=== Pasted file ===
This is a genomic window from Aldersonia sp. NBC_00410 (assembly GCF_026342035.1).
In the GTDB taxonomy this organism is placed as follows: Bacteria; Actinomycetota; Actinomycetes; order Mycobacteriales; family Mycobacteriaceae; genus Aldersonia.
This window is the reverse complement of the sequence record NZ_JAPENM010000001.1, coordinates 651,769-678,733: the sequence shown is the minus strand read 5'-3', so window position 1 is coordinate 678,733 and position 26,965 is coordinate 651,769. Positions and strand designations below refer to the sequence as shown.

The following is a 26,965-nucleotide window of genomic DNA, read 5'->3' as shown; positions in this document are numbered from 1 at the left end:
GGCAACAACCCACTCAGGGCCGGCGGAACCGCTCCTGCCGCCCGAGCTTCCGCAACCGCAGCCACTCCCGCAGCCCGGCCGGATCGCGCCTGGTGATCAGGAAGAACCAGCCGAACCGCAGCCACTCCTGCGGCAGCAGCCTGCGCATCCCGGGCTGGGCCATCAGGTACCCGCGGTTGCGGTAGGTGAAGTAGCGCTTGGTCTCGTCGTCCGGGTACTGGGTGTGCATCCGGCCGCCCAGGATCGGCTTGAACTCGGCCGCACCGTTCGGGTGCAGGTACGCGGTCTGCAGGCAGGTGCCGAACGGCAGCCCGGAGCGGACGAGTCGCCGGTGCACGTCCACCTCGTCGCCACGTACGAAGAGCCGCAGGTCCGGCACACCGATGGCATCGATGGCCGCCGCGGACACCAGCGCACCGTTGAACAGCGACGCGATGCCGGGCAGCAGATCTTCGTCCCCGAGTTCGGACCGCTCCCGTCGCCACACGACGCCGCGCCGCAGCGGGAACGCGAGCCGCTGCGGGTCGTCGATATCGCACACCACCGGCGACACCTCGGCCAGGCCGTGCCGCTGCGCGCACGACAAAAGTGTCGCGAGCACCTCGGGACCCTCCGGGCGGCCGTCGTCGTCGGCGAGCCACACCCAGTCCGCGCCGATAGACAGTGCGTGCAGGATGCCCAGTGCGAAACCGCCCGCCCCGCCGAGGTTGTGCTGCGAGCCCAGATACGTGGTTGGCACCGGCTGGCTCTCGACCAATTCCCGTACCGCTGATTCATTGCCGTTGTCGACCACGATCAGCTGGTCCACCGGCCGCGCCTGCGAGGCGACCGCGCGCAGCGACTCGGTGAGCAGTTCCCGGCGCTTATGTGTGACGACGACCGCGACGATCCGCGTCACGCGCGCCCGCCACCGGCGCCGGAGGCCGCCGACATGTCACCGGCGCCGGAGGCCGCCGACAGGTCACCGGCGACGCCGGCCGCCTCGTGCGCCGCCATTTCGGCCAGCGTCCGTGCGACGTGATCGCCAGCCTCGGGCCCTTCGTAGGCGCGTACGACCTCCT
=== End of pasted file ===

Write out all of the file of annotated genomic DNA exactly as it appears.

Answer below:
This is a genomic window from Aldersonia sp. NBC_00410 (assembly GCF_026342035.1).
In the GTDB taxonomy this organism is placed as follows: Bacteria; Actinomycetota; Actinomycetes; order Mycobacteriales; family Mycobacteriaceae; genus Aldersonia.
This window is the reverse complement of the sequence record NZ_JAPENM010000001.1, coordinates 651,769-678,733: the sequence shown is the minus strand read 5'-3', so window position 1 is coordinate 678,733 and position 26,965 is coordinate 651,769. Positions and strand designations below refer to the sequence as shown.

The following is a 26,965-nucleotide window of genomic DNA, read 5'->3' as shown; positions in this document are numbered from 1 at the left end:
GGCAACAACCCACTCAGGGCCGGCGGAACCGCTCCTGCCGCCCGAGCTTCCGCAACCGCAGCCACTCCCGCAGCCCGGCCGGATCGCGCCTGGTGATCAGGAAGAACCAGCCGAACCGCAGCCACTCCTGCGGCAGCAGCCTGCGCATCCCGGGCTGGGCCATCAGGTACCCGCGGTTGCGGTAGGTGAAGTAGCGCTTGGTCTCGTCGTCCGGGTACTGGGTGTGCATCCGGCCGCCCAGGATCGGCTTGAACTCGGCCGCACCGTTCGGGTGCAGGTACGCGGTCTGCAGGCAGGTGCCGAACGGCAGCCCGGAGCGGACGAGTCGCCGGTGCACGTCCACCTCGTCGCCACGTACGAAGAGCCGCAGGTCCGGCACACCGATGGCATCGATGGCCGCCGCGGACACCAGCGCACCGTTGAACAGCGACGCGATGCCGGGCAGCAGATCTTCGTCCCCGAGTTCGGACCGCTCCCGTCGCCACACGACGCCGCGCCGCAGCGGGAACGCGAGCCGCTGCGGGTCGTCGATATCGCACACCACCGGCGACACCTCGGCCAGGCCGTGCCGCTGCGCGCACGACAAAAGTGTCGCGAGCACCTCGGGACCCTCCGGGCGGCCGTCGTCGTCGGCGAGCCACACCCAGTCCGCGCCGATAGACAGTGCGTGCAGGATGCCCAGTGCGAAACCGCCCGCCCCGCCGAGGTTGTGCTGCGAGCCCAGATACGTGGTTGGCACCGGCTGGCTCTCGACCAATTCCCGTACCGCTGATTCATTGCCGTTGTCGACCACGATCAGCTGGTCCACCGGCCGCGCCTGCGAGGCGACCGCGCGCAGCGACTCGGTGAGCAGTTCCCGGCGCTTATGTGTGACGACGACCGCGACGATCCGCGTCACGCGCGCCCGCCACCGGCGCCGGAGGCCGCCGACATGTCACCGGCGCCGGAGGCCGCCGACAGGTCACCGGCGACGCCGGCCGCCTCGTGCGCCGCCATTTCGGCCAGCGTCCGTGCGACGTGATCGCCAGCCTCGGGCCCTTCGTAGGCGCGTACGACCTCCT